BUFFALO, W.Va. — Persistence pays off, but in its own time.
On Wednesday, the persistence of many came to fruition when a groundbreaking for the completion of U.S. 35 was held at the West Virginia Division of Highways Maintenance Facility in Putnam County just past the Buffalo Bridge.
Years in the making, the road’s completion will entail taking the last remaining 14.6 miles of two-lane highway and turning it into four lanes using the innovative public-private partnership financing option, not the use of tolls.Wednesday’s ceremony celebrated a $174 million grade and drain contract that will construct the new four-lane road between W.Va. 869 (Buffalo Bridge) in Putnam County and County Route 40 (Upper Nine Mile Creek) in Mason County.
The keynote speaker was Gov. Earl Ray Tomblin, who announced plans for the completion of the road in his State of the State Address in January.
“This project has taken a lot of time and a lot of effort,” Tomblin said, calling it a “milestone project.”
Tomblin added: “This is an exciting day and a beautiful day for the people of Putnam and Mason counties and our entire state.”
Tomblin then spoke about the state investing “hundreds of millions” into road repair and improvements this summer, and owing residents solid infrastructure.
“I hope this new four-lane (road) is another step in the right direction,” Tomblin said. “I know it will bring improvement to the local community that this new stretch of highway will support for years to come. For years, Route 35 has been recognized for its promise to continue West Virginia’s economic growth and bringing a new element of safety to the local communities. I know it has suffered a lot of setbacks along the way, but I’m proud we’ve been able to work together and overcome a range of issues, from lack of funding to (project) delays, to bring this community the solid infrastructure it deserves. This final 14.6-mile stretch will make a difference for those who call the area home and for businesses that count on this critical east-west highway for shipments and daily work routes.”
Tomblin then recognized the early efforts of U.S. 35 advocates, Charles Lanham and the late Jack Fruth, for which the highway is named. Lanham was in attendance as were Fruth’s wife, Frances “Babs” Fruth, and daughter Lynne Fruth.
“I’m pleased we are finally able to make the Fruth-Lanham Highway a reality and I look forward to seeing the improvements and opportunities this highway will bring to the Mountain State now and for many years to come,” Tomblin said.
Tomblin then pointed to Mason County Commission President Rick Handley sitting in the audience and said, “Rick, I told you I’d get it done and I’m getting it done.”
The governor was introduced by Secretary of Transportation Paul Mattox, who said the completion of U.S. 35 was “decades in the making.” Mattox recalled John Musgrave, of Mason County, inviting him to a meeting with Jack Fruth and Lanham, where he had an opportunity to listen to the “merits” of the project and “how important it was to the region and the nation.” Mattox noted U.S. 35 is 412 miles long and he was “excited to be closer to providing a safe, efficient, continuous four-lane route through Mason and Putnam counties.”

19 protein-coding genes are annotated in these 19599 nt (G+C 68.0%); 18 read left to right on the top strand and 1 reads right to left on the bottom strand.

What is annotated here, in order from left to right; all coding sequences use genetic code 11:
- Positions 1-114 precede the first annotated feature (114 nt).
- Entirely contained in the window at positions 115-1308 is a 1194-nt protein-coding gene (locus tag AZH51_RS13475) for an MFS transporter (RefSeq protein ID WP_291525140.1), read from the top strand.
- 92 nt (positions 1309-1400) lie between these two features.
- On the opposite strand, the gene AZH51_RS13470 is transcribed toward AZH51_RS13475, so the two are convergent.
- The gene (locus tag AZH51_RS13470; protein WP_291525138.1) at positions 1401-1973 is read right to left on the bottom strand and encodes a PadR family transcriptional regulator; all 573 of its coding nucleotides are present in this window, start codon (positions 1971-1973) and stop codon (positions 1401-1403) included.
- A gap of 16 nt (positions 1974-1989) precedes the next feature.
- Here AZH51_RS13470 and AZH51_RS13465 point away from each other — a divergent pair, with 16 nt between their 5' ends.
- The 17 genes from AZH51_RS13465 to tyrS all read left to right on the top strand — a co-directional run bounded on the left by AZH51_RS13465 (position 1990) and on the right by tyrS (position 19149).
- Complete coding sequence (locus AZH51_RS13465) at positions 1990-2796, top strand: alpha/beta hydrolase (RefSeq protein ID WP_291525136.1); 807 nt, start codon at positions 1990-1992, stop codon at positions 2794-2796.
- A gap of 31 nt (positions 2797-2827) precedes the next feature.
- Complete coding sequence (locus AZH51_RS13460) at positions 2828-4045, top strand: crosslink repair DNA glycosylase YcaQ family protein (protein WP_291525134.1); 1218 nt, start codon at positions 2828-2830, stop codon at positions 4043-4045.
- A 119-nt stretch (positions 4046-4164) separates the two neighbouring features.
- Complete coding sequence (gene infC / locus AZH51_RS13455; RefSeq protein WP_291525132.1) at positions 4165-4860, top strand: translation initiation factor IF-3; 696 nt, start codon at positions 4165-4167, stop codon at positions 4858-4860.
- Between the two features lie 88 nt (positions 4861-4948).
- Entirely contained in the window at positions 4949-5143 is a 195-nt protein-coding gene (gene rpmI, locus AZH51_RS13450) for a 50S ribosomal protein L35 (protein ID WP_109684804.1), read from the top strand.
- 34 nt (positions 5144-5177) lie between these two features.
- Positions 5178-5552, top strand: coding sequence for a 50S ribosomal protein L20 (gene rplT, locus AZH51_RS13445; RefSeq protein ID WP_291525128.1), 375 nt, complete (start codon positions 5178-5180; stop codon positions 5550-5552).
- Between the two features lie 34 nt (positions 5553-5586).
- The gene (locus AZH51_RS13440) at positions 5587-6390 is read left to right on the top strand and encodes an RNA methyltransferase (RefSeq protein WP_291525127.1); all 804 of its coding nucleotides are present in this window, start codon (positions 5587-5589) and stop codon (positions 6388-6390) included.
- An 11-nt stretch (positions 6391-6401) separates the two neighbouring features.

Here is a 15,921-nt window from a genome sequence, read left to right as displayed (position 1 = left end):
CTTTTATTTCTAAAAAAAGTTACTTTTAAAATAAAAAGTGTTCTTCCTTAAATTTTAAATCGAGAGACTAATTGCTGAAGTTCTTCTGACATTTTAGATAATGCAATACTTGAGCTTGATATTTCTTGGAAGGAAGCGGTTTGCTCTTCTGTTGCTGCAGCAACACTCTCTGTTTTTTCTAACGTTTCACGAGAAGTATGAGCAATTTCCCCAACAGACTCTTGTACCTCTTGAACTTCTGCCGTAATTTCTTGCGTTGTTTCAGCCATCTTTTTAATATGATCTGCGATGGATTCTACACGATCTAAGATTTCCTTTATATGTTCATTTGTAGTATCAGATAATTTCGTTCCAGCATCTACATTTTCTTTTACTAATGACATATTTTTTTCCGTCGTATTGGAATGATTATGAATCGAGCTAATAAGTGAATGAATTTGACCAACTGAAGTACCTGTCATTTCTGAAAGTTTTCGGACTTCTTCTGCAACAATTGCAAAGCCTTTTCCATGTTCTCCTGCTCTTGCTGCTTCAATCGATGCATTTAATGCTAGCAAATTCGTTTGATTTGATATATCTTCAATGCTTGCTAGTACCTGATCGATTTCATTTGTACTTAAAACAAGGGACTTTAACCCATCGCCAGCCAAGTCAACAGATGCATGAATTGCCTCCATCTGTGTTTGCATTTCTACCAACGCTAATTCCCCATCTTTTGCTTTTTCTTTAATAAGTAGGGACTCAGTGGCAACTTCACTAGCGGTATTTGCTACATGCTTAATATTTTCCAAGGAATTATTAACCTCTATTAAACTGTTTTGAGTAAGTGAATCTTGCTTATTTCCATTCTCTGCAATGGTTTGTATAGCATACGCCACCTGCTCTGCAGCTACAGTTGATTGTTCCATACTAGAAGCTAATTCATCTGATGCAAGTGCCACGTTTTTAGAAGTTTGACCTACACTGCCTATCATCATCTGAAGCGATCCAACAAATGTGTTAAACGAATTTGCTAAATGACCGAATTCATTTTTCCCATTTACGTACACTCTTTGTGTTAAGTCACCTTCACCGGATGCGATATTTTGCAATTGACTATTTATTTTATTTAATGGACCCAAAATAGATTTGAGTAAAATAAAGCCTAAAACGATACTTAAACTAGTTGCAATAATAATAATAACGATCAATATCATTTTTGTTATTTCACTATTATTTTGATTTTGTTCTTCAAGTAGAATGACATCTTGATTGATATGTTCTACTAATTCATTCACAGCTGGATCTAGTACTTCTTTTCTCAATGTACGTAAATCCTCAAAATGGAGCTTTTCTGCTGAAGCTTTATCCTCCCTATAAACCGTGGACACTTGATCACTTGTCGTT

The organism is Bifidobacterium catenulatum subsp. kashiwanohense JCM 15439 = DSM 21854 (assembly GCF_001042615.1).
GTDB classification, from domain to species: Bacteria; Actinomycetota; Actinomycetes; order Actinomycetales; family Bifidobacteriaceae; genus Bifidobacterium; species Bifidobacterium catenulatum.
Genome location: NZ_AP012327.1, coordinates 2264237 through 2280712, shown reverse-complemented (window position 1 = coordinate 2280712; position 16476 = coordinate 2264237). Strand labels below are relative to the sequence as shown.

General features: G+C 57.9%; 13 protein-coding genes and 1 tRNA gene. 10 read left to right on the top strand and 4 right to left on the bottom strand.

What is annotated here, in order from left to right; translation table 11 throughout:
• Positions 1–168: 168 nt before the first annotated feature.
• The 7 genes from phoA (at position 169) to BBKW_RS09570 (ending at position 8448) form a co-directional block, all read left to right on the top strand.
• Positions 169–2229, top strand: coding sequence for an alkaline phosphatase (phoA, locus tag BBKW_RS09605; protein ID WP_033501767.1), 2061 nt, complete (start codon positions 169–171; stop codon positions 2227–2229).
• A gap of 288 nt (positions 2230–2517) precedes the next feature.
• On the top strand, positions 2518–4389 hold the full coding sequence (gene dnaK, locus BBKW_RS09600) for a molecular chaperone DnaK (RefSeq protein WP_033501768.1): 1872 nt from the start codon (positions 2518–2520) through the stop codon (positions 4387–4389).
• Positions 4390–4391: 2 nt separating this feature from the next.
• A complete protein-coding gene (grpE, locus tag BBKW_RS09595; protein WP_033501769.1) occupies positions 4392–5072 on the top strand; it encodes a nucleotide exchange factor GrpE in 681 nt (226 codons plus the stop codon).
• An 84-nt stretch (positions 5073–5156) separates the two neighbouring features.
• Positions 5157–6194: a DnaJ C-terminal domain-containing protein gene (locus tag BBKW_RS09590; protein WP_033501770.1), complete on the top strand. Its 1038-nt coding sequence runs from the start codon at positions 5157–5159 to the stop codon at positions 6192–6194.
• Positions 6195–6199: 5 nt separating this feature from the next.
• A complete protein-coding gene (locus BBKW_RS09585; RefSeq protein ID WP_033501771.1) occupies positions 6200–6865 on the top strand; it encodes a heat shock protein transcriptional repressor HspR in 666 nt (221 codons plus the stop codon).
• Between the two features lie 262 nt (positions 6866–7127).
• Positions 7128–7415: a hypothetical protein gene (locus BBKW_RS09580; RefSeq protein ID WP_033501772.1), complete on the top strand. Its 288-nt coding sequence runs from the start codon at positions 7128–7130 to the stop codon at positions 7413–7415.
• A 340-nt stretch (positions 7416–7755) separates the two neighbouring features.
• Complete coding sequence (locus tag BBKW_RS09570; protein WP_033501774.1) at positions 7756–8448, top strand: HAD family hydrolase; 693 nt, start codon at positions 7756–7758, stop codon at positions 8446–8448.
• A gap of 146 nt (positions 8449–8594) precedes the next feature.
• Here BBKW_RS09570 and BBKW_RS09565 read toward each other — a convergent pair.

Also speaking, U.S. Sen. Shelley Moore Capito (R), a longtime supporter of the project. She recalled being at a rally for the road in 2001 with then-Congressman Ted Strickland, of Ohio, speaking about the road’s importance in allowing commerce to flow between the Buckeye State and the Mountain State. She also talked about the persistence many had for the project, calling Lanham “Mr. Persistence” when it came to U.S. 35 and saying without the “dedicated leadership” of Lanham and Jack Fruth, “this would not have happened.”
Capito added: “I can’t tell you how ecstatic I am about this. It’s about pulling together, about partnerships, working hard, never giving up and saying, ‘It didn’t work this time but maybe it will work next time,’ and that’s what you did.”
After the speeches, several officials, including Lanham, Lynne Fruth and Frances “Babs” Fruth, helped move the first ceremonial dirt on the project.
When asked if he ever gave up on the project getting completed, Lanham said he was certainly discouraged at times, especially after Jack died. During those times, Lanham said he often thought, “I guarantee you Jack Fruth would have had a solution.”
“My dad and Mr. Lanham saw from the beginning how important it was to Mason County,” Lynne said about U.S. 35 and its completion. “I can’t believe that between Charles and my dad they spent collectively 80 years trying to get this road built. That’s a lot of perseverance. They fought that fight, we got part of the road but the last 10 years, I give Charles a lot of the credit for just keeping it out there and not giving it up.”
Lynne said now it’s up to Mason County to figure out how to take advantage of this opportunity.
Eddie Lanham, with the Mason County Area Chamber of Commerce and Farmers Bank, spoke about how it’s all about location when it comes to developing real estate and how this new road will create “35 miles of better location for economic opportunity.”
Bizzack Construction, of Lexington, Ky., is the contractor and this phase of the project is to be completed by the fall of 2018. Upon completion of the earthwork project, an estimated $70 million paving contract will follow with the completed project scheduled to open to traffic in the spring of 2019.
In the words of U.S. Congressman Evan Jenkins, who also spoke at the ceremony: “It’s a great day for Mason County. A great day for Putnam County. It’s a great day for West Virginia.”
Reach Beth Sergent at firstname.lastname@example.org or on Twitter @BSergentWrites.
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